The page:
Get Paid to Serve on an Online Mock Jury


When a case is serious enough and clients can afford the extra cost, lawyers hire what is called a "mock jury" (sometimes also called a "surrogate jury"). They present their case to this group of mock jurors in order to test various strategies and to see what the outcome of the case might be based on the current information and witnesses they have. Sometimes being a mock juror can be worth the time. When I had my surrogate jury experience I was paid $150 for the day, and fed too.

I did this in the fall of 2013, and on a live, in-person jury, but the online mock jury has become the tool of choice for many attorneys. There are even websites that facilitate putting trial lawyers together with people who want to serve as mock jurors. They do this on a geographical basis, so the case is "tried" before the defendants "peers" just as it will be in the real trial.

An online "trial" typically consists of the presentation of the evidence, which is usually on a webpage, sometimes with photos and videos. Questionnaires normally follow that. A juror reviews the facts and renders a verdict. Usually more jurors are used than the standard six or twelve that serve in the courtroom. As one mock jury website explains;

...each case is tried to a minimum of 50 people. This provides the attorney with a tremendous amount of feedback which he/she will use to establish a settlement value, find strengths and weaknesses in the evidence, learn "public" attitudes, improve jury selection, discover the most effective arguments....

How Much Can You Make as a Mock Juror?

While in-person mock jurors are typically paid from $50 to $150 per case, the online version doesn't often pay more than $30. In fact, the pay starts as low as $5 per case.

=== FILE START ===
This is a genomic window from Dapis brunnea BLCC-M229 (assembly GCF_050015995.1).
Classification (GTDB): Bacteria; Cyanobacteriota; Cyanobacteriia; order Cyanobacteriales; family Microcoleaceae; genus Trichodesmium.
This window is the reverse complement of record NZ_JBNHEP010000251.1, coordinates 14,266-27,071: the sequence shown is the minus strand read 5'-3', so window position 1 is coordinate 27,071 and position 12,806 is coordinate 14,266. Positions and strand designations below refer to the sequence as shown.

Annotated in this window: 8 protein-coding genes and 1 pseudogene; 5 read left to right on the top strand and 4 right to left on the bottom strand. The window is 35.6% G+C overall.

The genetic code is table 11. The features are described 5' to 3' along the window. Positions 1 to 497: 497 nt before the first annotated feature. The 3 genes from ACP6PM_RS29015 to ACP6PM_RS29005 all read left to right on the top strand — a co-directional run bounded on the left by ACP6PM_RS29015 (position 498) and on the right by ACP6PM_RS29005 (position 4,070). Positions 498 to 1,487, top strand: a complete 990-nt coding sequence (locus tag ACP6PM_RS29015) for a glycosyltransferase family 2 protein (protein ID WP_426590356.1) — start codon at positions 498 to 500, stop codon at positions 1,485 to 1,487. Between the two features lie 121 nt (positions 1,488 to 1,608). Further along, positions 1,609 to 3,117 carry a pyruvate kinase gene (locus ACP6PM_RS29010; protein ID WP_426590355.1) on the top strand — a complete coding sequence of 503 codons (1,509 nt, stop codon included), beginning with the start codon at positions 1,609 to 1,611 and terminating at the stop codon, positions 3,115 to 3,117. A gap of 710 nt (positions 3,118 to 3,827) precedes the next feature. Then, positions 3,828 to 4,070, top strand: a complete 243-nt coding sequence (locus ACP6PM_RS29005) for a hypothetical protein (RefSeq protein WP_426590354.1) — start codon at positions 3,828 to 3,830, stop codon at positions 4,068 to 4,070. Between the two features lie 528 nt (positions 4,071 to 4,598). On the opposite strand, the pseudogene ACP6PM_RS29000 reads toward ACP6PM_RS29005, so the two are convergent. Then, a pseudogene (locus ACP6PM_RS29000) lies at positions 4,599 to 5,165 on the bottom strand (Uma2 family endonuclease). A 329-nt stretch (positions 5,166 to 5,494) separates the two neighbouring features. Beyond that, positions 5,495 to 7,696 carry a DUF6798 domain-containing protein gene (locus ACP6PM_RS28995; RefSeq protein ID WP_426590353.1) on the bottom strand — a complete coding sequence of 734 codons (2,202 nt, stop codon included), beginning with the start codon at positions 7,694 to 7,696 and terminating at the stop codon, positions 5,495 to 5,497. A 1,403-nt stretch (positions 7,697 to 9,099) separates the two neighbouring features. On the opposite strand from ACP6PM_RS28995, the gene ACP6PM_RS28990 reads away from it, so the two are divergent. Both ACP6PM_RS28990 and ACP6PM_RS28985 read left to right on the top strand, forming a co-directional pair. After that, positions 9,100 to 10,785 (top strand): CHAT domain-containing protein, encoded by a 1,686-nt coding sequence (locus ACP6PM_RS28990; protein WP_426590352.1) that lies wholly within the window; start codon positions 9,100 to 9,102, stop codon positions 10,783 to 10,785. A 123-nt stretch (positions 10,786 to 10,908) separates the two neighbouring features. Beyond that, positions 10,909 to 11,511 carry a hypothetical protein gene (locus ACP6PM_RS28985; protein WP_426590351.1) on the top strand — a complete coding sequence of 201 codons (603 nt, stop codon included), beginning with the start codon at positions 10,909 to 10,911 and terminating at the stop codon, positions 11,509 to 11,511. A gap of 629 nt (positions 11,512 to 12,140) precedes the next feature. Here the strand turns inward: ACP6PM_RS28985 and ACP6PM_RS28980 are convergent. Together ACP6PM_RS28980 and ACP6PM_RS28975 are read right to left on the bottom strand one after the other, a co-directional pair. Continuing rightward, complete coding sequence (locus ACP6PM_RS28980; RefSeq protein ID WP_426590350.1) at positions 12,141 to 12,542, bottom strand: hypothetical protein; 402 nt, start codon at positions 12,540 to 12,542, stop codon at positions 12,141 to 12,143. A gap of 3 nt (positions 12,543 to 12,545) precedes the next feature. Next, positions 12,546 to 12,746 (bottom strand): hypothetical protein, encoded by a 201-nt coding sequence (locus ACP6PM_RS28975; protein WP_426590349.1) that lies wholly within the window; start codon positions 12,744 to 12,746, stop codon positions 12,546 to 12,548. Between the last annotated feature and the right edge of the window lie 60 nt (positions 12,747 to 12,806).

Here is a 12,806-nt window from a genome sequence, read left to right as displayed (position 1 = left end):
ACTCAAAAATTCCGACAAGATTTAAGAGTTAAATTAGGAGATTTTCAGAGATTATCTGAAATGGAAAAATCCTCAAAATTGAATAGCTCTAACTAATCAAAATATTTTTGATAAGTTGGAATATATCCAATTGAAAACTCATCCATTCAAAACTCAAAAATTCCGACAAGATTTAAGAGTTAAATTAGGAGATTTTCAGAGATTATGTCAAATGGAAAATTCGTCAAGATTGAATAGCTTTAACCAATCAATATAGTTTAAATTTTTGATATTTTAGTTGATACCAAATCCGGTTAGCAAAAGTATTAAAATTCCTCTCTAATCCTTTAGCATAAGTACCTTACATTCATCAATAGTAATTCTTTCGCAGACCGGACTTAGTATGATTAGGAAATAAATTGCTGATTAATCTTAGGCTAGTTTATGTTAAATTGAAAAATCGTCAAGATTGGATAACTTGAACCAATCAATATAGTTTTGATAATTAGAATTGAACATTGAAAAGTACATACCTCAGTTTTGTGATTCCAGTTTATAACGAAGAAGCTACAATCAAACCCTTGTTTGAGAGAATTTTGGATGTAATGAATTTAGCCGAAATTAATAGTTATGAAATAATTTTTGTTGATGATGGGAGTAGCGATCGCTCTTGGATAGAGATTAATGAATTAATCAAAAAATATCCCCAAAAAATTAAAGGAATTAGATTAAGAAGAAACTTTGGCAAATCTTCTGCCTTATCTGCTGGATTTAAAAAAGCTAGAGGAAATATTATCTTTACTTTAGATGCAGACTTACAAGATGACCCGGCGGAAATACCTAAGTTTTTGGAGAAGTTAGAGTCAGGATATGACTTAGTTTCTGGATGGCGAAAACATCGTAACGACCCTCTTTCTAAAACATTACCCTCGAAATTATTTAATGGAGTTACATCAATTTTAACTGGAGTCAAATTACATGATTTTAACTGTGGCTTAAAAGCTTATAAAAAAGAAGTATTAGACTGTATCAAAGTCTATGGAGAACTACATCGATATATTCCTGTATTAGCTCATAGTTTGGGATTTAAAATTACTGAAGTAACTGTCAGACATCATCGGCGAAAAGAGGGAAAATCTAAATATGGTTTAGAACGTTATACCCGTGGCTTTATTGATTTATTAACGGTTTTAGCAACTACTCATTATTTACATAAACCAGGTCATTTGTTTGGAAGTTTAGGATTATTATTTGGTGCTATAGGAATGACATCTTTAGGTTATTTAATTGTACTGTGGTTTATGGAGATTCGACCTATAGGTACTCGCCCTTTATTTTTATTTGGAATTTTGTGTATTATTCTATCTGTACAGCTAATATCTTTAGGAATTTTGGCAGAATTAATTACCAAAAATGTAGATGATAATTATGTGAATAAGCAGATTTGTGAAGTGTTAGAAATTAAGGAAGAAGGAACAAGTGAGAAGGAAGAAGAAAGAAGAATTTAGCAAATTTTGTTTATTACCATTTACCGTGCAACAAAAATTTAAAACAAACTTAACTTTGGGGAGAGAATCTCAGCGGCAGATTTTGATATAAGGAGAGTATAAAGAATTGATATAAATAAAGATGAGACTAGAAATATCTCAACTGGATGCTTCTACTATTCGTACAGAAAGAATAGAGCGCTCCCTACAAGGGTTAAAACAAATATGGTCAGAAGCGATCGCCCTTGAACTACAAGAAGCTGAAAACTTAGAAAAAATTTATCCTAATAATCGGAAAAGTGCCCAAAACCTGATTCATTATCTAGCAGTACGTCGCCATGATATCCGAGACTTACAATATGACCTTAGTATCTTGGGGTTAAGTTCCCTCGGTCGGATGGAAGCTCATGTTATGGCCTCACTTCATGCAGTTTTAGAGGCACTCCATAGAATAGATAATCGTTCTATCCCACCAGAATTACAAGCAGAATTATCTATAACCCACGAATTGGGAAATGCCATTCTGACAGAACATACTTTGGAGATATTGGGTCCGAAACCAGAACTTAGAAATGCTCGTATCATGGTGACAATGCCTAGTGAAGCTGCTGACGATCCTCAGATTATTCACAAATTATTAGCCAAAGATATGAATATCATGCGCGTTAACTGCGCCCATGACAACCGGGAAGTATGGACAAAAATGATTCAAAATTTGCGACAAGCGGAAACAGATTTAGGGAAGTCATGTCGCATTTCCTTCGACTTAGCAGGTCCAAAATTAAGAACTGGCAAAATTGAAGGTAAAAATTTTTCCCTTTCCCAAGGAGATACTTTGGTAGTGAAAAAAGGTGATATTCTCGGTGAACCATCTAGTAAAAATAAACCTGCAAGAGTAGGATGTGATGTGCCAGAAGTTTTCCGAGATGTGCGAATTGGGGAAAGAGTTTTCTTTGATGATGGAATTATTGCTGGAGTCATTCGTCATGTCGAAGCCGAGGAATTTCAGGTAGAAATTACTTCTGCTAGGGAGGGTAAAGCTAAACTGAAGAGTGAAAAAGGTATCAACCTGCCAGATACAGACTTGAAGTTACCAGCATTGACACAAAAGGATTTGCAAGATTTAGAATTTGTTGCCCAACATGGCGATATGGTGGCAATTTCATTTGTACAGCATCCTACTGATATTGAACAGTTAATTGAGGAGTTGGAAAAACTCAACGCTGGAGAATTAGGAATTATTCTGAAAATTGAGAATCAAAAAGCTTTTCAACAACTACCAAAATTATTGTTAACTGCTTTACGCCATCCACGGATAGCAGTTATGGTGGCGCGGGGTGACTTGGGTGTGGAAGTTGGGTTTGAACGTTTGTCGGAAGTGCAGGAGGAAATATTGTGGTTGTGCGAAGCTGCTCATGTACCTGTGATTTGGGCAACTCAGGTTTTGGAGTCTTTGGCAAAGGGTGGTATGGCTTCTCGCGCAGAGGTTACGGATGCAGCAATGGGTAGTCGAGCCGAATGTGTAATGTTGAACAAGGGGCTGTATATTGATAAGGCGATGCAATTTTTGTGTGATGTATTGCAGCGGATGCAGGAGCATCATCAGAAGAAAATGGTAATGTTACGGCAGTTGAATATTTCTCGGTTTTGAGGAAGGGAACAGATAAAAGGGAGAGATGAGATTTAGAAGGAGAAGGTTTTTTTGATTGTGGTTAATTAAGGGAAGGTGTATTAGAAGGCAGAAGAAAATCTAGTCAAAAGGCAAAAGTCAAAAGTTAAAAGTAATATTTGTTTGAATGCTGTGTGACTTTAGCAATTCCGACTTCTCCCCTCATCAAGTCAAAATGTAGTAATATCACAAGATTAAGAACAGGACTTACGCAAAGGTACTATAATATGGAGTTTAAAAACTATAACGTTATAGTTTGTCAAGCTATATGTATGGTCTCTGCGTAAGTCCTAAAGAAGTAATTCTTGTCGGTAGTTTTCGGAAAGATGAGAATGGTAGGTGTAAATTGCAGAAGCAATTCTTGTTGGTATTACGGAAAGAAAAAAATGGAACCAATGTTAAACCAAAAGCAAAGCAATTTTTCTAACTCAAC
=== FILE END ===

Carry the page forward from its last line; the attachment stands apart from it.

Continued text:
On the other hand, you will not spend an entire day on a case when doing this online. Once you know the routine you should be able to complete a case and render a verdict in 30 to 45 minutes. If you work for companies that pay $30 per case that could result in a decent hourly wage.

Work more cases and you make more money. It helps to live near a large city. Mock juries are selected from the same geographical area that the real jury will be selected from, so a bigger population means more cases.

Given the small number of cases available in any one place, this is an interesting way to make extra cash, not a real job or regular source of income.

Qualifications / Requirements

The requirements to be hired for a mock jury are up to the lawyers in a case, but it is typical for them to include most of the basic criteria for being a real juror, which means:

  • You have to be at least 18 years old
  • You have to be a citizen
  • You have to be of sound mind
  • You have to be able to read and write
  • You can't be a felon, nor under indictment.

Each company which provides this service to attorneys has their own requirements. Some do not want jurors who have a lawyer in the immediate family (although my father being a retired attorney did not prevent me from recently filling one of these positions).

Finding the Jobs

You can visit one of the sites that lawyers use to arrange mock juries, to see if they are hiring. Here are a couple to get you started:

Sign up and wait for the next case to be posted. Apply right away before the available slots fill up. The employment website Simply Hired occasionally has mock jury positions that are offline (in person).

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